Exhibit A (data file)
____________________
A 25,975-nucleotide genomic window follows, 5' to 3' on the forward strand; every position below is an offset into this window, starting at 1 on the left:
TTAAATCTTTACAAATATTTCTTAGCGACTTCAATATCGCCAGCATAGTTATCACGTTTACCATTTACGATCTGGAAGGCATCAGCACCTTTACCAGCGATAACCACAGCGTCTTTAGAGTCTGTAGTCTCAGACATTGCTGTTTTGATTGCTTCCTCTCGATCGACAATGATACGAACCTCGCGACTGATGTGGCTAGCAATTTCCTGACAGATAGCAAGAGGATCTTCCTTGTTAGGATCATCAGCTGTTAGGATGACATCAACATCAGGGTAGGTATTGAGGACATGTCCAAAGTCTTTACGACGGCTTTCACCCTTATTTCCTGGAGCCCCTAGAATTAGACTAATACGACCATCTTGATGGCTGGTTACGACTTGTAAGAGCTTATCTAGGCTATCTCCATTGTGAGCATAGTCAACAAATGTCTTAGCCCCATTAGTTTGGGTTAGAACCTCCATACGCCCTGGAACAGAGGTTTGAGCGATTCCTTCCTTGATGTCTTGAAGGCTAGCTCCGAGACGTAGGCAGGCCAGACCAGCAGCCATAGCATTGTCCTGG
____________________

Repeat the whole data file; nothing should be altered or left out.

A 25,975-nucleotide genomic window follows, 5' to 3' on the forward strand; every position below is an offset into this window, starting at 1 on the left:
TTAAATCTTTACAAATATTTCTTAGCGACTTCAATATCGCCAGCATAGTTATCACGTTTACCATTTACGATCTGGAAGGCATCAGCACCTTTACCAGCGATAACCACAGCGTCTTTAGAGTCTGTAGTCTCAGACATTGCTGTTTTGATTGCTTCCTCTCGATCGACAATGATACGAACCTCGCGACTGATGTGGCTAGCAATTTCCTGACAGATAGCAAGAGGATCTTCCTTGTTAGGATCATCAGCTGTTAGGATGACATCAACATCAGGGTAGGTATTGAGGACATGTCCAAAGTCTTTACGACGGCTTTCACCCTTATTTCCTGGAGCCCCTAGAATTAGACTAATACGACCATCTTGATGGCTGGTTACGACTTGTAAGAGCTTATCTAGGCTATCTCCATTGTGAGCATAGTCAACAAATGTCTTAGCCCCATTAGTTTGGGTTAGAACCTCCATACGCCCTGGAACAGAGGTTTGAGCGATTCCTTCCTTGATGTCTTGAAGGCTAGCTCCGAGACGTAGGCAGGCCAGACCAGCAGCCATAGCATTGTCCTGG